As nuclear abolition campaigners around the world were gearing up for annual Hiroshima and Nagasaki Day commemorations, governments and a few civil society representatives gathered at the Palais des Nations in Geneva to discuss the draft report of the UN open-ended working group (OEWG) to take forward nuclear disarmament negotiations.
The OEWG will meet for 4 or 5 days over the next two weeks, with the aim to adopt the report on August 19 to submit to the UN General Assembly.
There is considerable momentum in the OEWG for a proposal to commence multilateral negotiations in 2017 on a legal agreement or agreements to prohibit and eliminate nuclear weapons. However, the support for such negotiations is so-far coming only from non-nuclear States, and even some of them doubt the value of such negotiations if there is no participation of nuclear-armed States or those under extended nuclear deterrence relationships.
Some argue that a nuclear ban treaty adopted only by non-nuclear States would add nothing to the Non-Proliferation Treaty (NPT), under which the non-nuclear States are already obliged not to possess nuclear weapons. On the other hand, those supporting a ban treaty argue that non-nuclear States have waited for too long for the nuclear States to agree to nuclear disarmament negotiations, and it’s time to act now, even if the nuclear-armed States are not ready to come to the table.
Novel proposal – NPT amendment conference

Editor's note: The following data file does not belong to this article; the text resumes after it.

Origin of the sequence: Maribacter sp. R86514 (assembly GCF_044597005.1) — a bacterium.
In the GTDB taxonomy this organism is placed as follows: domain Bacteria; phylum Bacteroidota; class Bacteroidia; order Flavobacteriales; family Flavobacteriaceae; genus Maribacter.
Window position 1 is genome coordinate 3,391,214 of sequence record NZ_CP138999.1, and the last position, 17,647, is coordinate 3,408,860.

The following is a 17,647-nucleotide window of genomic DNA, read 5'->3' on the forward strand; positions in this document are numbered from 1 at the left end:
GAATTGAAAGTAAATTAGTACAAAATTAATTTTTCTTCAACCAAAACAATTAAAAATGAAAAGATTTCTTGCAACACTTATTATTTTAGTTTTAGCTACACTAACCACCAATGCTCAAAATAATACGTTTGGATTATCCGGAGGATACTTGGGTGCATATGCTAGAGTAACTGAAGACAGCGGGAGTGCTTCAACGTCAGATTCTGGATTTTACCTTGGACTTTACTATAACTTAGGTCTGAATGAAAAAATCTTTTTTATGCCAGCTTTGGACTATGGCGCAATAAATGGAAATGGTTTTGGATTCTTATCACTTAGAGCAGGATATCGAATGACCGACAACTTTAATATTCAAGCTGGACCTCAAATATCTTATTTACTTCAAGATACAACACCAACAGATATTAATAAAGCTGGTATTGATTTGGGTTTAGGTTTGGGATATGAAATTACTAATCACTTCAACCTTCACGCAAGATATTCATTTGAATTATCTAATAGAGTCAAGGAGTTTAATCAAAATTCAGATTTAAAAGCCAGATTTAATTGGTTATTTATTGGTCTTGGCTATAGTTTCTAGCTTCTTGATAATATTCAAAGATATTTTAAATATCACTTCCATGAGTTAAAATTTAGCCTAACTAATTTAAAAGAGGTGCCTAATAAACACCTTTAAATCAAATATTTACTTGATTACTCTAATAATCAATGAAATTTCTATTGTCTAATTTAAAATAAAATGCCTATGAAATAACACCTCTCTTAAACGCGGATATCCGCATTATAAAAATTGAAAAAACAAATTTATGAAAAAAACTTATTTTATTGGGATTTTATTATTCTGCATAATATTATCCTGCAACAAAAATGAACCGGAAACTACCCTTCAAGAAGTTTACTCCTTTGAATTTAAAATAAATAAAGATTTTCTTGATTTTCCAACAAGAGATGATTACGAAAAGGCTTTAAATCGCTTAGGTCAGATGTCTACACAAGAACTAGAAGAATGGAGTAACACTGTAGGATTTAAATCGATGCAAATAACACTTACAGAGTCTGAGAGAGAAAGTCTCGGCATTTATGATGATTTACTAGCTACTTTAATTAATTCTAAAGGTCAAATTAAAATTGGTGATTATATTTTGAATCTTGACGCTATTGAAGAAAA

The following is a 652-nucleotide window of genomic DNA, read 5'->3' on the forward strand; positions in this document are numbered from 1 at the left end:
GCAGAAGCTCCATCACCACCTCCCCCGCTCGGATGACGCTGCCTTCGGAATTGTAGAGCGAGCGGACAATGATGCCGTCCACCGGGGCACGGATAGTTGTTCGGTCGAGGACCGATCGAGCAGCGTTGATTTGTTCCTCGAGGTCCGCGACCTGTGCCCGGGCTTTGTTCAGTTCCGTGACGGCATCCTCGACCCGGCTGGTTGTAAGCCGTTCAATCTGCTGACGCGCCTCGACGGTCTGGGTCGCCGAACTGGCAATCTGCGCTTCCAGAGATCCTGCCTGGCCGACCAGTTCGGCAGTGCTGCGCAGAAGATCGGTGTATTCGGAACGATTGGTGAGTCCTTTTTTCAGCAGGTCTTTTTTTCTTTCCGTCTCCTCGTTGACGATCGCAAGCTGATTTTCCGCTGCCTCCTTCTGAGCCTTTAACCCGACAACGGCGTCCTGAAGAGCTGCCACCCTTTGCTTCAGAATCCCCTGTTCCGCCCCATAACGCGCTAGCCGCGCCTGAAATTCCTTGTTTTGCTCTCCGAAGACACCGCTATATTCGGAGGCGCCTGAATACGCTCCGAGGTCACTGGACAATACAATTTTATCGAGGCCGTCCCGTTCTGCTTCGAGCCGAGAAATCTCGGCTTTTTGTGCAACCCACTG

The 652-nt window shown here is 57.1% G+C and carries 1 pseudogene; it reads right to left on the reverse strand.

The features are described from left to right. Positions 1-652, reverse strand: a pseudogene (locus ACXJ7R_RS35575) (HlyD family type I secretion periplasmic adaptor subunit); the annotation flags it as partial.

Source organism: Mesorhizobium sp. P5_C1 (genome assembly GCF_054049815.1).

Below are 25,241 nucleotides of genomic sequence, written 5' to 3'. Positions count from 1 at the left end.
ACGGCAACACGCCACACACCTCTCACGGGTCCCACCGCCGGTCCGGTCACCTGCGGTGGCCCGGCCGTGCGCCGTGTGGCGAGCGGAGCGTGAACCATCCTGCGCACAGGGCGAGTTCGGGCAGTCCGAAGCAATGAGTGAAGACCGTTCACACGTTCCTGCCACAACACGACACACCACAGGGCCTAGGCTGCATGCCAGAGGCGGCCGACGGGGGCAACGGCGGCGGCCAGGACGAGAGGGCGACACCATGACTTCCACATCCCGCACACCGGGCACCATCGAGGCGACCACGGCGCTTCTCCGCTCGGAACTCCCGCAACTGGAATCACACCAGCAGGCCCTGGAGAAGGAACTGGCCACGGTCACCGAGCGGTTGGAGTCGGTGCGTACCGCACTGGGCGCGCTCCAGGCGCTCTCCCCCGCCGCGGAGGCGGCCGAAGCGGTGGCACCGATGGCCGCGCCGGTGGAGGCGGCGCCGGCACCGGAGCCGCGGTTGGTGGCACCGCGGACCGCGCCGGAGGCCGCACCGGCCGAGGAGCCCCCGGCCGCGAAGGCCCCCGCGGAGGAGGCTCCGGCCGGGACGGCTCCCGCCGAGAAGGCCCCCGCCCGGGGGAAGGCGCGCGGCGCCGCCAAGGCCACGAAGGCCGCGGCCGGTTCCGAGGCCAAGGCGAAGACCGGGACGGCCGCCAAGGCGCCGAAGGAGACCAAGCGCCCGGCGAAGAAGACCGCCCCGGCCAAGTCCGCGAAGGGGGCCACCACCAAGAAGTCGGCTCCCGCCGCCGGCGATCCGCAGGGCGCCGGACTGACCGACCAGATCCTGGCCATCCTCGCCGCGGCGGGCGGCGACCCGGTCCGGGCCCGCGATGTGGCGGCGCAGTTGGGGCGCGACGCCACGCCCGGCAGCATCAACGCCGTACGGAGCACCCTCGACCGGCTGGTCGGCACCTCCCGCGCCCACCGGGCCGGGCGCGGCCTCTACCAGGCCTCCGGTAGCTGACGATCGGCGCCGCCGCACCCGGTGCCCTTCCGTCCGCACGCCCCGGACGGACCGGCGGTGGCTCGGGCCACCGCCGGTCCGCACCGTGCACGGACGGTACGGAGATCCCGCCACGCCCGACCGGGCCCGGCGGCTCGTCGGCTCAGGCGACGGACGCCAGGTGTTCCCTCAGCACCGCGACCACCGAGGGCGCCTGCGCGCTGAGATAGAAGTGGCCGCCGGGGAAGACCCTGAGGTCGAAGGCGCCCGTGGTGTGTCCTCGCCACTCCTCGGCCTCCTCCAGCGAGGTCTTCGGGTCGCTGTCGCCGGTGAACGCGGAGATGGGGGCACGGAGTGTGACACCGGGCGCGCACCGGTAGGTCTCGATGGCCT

The Basel Peace Office (BPO) submited a proposal on Friday which could bridge the two positions. The proposal, if enacted, would ensure that the key nuclear-armed countries have to meet with non-nuclear States to consider a nuclear weapons ban, but would not give them the power to block multilateral negotiations to achieve a ban.
BPO proposed that an amendment conference of the NPT be held, with an amendment that could turn the NPT into a simple nuclear prohibition treaty. If 1/3 of the States Parties to the Non-Proliferation Treaty call for such a conference, the NPT depository states (Russia, the UK and the US) have to hold the conference and invite all NPT members to attend.
Such an NPT conference would ensure that NPT members have to consider the proposal for a ban treaty, and would therefore build support for the nuclear prohibition negotiations which are likely to be established by the United Nations.
A similar strategy was used in 1991 to establish a global ban against nuclear tests. States parties to the Partial Test Ban Treaty called for an amendment conference to turn the PTBT into a CTBT, and this was instrumental in moving the nuclear armed States to agree to negotiate a comprehensive nuclear test ban treaty (CTBT).
BPO also called on the OEWG to recommend that nuclear-armed States adopt no-first-use policies as an interim step to a comprehensive nuclear prohibition agreement. Two of the nuclear-armed States have already adopted such policies (China and India) and President Obama is considering this as a next step for the United States.
General OEWG debate
On Friday, participants in the OEWG shared general views, before going into detail on text of certain parts of the draft report. Participants in the discussion included Algeria, Argentina, Australia, Austria, the Basel Peace Office, Brazil, Canada, Chile, the Community of Latin American and Caribbean States (CELAC), Costa Rica, Ecuador, Egypt, El Salvador, Fiji, Finland, Germany on behalf of a group of ‘progressive’ states, Guatemala, ICAN, the International Fellowship for Reconciliation, Indonesia on behalf of a group of states, Iran, Ireland, Kenya, Malaysia, Mexico, Nigeria, Norway, South Africa, Sweden, Switzerland and UNFOLD ZERO.
UNFOLD ZERO, reported on the Chain reaction of civil society actions for nuclear abolition around the world, especially those for Hiroshima and Nagasaki Days. UNFOLD ZERO presented the Hiroshima Appeal for a Total Ban on Nuclear Weapons to the OEWG, and called on the final OEWG report to recognise the contribution civil society has been making to the OEWG.